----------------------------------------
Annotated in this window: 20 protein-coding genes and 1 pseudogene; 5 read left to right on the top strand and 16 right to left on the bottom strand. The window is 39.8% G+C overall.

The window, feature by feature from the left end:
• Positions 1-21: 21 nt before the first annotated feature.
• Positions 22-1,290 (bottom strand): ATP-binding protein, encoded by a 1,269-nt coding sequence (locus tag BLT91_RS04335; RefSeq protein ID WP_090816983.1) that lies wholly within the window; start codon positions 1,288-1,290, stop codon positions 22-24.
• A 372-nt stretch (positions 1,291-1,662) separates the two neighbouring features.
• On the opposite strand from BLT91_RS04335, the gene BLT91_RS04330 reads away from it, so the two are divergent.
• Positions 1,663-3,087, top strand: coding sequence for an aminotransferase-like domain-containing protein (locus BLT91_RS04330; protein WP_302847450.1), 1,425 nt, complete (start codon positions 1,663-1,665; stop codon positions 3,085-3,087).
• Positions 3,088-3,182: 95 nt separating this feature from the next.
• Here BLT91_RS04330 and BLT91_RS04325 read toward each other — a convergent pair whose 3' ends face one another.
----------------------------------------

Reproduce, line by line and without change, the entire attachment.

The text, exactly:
Annotated in this window: 20 protein-coding genes and 1 pseudogene; 5 read left to right on the top strand and 16 right to left on the bottom strand. The window is 39.8% G+C overall.

The window, feature by feature from the left end:
• Positions 1-21: 21 nt before the first annotated feature.
• Positions 22-1,290 (bottom strand): ATP-binding protein, encoded by a 1,269-nt coding sequence (locus tag BLT91_RS04335; RefSeq protein ID WP_090816983.1) that lies wholly within the window; start codon positions 1,288-1,290, stop codon positions 22-24.
• A 372-nt stretch (positions 1,291-1,662) separates the two neighbouring features.
• On the opposite strand from BLT91_RS04335, the gene BLT91_RS04330 reads away from it, so the two are divergent.
• Positions 1,663-3,087, top strand: coding sequence for an aminotransferase-like domain-containing protein (locus BLT91_RS04330; protein WP_302847450.1), 1,425 nt, complete (start codon positions 1,663-1,665; stop codon positions 3,085-3,087).
• Positions 3,088-3,182: 95 nt separating this feature from the next.
• Here BLT91_RS04330 and BLT91_RS04325 read toward each other — a convergent pair whose 3' ends face one another.